Time for our semi-irregular roundup of Google items:
Gmail Labs has produced three new features that people can try, according to Google's Gmail blog. One is a keyboard shortcut, "G" then "L," that brings people to a list of labels so they can show a specific category of messages. Another is the ability to move the Gmail control elements around on the left-side navigation bar, so users can reorder instant-messaging contacts, labels, and other items to put their preferred controls at the top. Last is the ability to pick your own colors for labels, not just rely on Google's choices.
Marissa Mayer, Google's vice president of search and user experience, mused about the future of search on Google's main blog. Among various ideas about the potential expansion of Google search to become ever more pervasive and useful is the possibility that we'll be able to upload a photo of a bird to a search engine to identify it, and that search engines will be able to draw upon social connections and other personal information to help understand queries better. Google's working on cross-language information retrieval, so search results from all languages are provided in a user's native tongue. And of course, as Star Trek has trained us to expect (and that Yahoo OneSearch with Voice enables today), we should be able to search with our voices, not just by typing text.
Anyone skeptical that Google is building Mac OS X and Linux versions of Chrome can put doubts to rest by looking at the Chrome build system, which shows how well the latest builds are faring for those two as-yet-unsupported operating systems as well as Windows.
Picasa is mostly a photo-sharing site, but it can house videos, too (as long as you haven't run into any storage space limits at the site). Now Google has opened up an interface that lets programmers better use the feature. Specifically, Google has released an API (application programming interface) for video uploads, according to the Google Code blog, so a programmer could for example create an upload tool that can deal with videos as well as photos. Video API details are available online.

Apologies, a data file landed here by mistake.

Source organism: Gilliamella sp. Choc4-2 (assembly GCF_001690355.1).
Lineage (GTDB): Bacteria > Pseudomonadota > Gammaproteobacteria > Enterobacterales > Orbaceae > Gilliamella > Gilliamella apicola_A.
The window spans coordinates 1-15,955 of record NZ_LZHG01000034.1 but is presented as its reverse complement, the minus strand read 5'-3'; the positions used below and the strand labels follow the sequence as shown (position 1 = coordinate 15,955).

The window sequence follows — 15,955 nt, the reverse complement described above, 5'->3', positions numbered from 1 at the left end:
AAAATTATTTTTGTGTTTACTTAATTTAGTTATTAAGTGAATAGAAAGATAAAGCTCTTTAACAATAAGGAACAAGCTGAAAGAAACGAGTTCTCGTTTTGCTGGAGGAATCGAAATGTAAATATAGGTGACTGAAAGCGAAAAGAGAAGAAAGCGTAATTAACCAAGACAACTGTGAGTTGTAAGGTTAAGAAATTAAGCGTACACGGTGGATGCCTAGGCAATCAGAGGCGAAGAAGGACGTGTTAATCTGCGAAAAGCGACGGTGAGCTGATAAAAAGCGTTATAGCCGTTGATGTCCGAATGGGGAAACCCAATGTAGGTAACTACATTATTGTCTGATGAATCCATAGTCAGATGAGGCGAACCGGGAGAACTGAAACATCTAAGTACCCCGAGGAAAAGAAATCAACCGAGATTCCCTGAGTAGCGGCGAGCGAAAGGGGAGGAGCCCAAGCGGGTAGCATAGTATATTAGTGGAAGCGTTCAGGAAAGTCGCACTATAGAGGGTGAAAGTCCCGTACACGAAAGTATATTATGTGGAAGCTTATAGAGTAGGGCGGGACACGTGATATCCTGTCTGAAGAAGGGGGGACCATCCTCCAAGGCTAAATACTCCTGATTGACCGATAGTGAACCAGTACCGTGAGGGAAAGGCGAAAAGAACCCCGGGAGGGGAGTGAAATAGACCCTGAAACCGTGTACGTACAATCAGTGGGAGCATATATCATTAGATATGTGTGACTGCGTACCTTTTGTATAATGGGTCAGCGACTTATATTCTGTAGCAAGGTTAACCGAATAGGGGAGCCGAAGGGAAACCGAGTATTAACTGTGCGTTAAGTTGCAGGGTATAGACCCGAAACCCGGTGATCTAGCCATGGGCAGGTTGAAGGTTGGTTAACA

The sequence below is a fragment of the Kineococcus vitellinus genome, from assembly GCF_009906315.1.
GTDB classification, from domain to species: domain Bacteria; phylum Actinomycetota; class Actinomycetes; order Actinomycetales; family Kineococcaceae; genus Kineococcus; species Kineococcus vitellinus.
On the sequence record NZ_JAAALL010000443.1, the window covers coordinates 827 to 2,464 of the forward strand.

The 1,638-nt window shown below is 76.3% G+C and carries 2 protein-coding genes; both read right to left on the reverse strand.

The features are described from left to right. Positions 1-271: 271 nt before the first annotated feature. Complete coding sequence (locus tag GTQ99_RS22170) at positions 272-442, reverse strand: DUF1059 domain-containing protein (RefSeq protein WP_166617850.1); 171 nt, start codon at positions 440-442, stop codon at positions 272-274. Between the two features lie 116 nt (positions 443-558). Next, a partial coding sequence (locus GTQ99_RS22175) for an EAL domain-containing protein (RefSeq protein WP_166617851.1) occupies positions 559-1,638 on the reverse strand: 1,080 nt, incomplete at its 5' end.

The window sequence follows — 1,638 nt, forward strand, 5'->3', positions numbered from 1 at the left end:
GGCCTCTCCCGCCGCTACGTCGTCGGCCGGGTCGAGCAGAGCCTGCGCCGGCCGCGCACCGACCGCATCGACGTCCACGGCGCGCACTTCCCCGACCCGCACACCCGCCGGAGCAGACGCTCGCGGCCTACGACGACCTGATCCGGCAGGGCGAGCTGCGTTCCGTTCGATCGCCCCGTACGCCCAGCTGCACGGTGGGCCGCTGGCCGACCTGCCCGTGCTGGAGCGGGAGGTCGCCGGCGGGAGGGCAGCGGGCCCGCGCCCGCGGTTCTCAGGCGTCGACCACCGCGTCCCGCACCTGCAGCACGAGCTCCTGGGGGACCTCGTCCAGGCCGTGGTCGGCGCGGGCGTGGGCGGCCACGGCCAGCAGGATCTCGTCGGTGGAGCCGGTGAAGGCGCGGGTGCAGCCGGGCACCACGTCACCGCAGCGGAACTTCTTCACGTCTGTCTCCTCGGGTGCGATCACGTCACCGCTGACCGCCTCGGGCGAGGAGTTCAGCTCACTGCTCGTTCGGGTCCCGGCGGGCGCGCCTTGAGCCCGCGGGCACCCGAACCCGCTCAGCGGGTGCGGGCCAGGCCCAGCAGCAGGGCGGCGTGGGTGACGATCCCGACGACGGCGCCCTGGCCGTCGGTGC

Google plans to launch a YouTube feature this week called HotSpots that lets video creators see which parts of a video are most watched, according to Advertising Age. The tool graphs activity levels that reflects activity such as viewers rewinding to watch a particular spot more often or dropping off to do something else. (Via Google Blogoscoped.)
Chrome's Incognito apparently really does work, according to the SurfChrome blog, with a forensics expert unable to find traces of Web sites the browser visited. "There was no trace of cached images, history nor cookies," the blog said.
Google consumes a huge amount of open-source projects for its own use, and sometimes contributes back to those projects. It did so with MySQL, the Sun Microsystems open-source database, including changes that speed the core data engine, InnoDB, used in MySQL, and that make it work faster on servers with multicore processors, according to the Google open-source blog. "We expect several of these features to be merged into a future official MySQL release, and one of them, semi-synchronous replication, is already available as a MySQL feature preview," Google said.
Google's Steve Souder, who focuses on high-performance Web sites, has released some statistics about speed-related features that various browsers support. His conclusion: Chrome is tied with Firefox and the latest Safari for the best speed features, with a score of 8 out of 10. His UA Profiler test is available on his Web site.